Tentative, the elder Bravo was lbw in off-spinner Glenn Maxwell’s first over. In his first match of the series, Ben Cutting, the latest in the string of strapping young fast bowlers Australia presently possesses as the West Indies once did, quickly took care of Narsingh Deonarine and Devon Thomas to slip catches.

At 55 for six with an erratic order to follow, another humiliating total to match the 70 in the first match at the WACA loomed. At this point,  Pollard took charge with a maturity not always evident.

He was prepared for the inevitable bodyline barrage but the chest guard was uncomfortable and he did away with it. A short leg was placed (they might have watched Guyana’s similar tactic in the Caribbean Twenty20), Johnson twice had him diving for cover and Cutting landed a blow to the unprotected thumb on the left glove that required lengthy attention from physio C.J.Clark.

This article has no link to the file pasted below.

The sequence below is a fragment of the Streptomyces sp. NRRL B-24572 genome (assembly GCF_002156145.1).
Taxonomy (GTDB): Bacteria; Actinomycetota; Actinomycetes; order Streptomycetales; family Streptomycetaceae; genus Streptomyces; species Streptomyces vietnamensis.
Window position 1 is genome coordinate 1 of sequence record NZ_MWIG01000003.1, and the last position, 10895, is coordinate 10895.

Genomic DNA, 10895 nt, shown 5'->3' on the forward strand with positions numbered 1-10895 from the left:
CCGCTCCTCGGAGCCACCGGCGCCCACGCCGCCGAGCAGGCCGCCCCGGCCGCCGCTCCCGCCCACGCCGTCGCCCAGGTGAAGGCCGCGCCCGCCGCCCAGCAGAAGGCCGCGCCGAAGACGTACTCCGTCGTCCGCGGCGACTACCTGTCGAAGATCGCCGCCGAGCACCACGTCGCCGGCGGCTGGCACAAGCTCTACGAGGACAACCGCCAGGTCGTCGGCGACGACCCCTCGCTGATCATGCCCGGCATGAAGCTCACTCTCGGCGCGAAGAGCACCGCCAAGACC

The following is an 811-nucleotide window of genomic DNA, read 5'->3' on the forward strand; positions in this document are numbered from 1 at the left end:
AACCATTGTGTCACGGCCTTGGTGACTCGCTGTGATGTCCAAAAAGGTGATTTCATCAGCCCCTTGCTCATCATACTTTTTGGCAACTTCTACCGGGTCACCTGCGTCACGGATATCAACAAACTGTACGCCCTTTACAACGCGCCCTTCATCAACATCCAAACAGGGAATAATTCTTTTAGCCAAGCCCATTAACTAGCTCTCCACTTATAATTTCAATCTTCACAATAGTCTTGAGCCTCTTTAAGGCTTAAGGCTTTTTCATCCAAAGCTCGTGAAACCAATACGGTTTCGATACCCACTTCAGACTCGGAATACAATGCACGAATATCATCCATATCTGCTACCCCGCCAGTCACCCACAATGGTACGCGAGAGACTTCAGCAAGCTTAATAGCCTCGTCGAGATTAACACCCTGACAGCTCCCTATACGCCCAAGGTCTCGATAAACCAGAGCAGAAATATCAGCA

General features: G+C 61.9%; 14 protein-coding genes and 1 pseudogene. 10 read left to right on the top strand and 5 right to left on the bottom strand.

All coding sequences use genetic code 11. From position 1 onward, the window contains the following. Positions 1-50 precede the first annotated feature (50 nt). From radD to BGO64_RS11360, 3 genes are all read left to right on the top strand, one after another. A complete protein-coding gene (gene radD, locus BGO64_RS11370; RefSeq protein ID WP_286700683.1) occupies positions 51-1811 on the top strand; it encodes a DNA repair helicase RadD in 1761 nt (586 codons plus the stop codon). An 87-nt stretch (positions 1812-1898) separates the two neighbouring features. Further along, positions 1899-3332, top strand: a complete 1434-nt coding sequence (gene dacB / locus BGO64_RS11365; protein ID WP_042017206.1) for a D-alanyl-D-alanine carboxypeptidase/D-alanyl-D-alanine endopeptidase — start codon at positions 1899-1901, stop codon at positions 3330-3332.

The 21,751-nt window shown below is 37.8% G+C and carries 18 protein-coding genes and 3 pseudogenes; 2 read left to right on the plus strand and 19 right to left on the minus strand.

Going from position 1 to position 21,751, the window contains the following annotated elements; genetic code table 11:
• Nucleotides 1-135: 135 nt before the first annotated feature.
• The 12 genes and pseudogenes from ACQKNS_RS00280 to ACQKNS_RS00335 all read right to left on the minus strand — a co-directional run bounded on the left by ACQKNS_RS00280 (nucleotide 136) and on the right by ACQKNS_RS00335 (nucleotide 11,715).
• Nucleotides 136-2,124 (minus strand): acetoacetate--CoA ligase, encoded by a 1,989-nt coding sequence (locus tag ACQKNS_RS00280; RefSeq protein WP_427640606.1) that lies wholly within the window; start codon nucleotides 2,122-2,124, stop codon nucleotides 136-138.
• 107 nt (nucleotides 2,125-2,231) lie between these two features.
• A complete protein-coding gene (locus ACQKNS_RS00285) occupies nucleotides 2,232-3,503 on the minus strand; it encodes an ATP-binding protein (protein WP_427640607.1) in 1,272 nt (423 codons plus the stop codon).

Still Pollard soldiered on, undistracted from his goal of reviving the faltering innings, as he did with help from Darren Sammy, the free-hitting Andre Russell and Sunil Narine (who could rank higher than No.10 with more attention to his left-handed batting).

Statistics reveal the measure of Pollard’s necessary restraint – 95 balls with four fours to 50, seven fours and two sixes in 59 off the next 41 balls. His contribution was 92 off the 165 added by the last four wickets.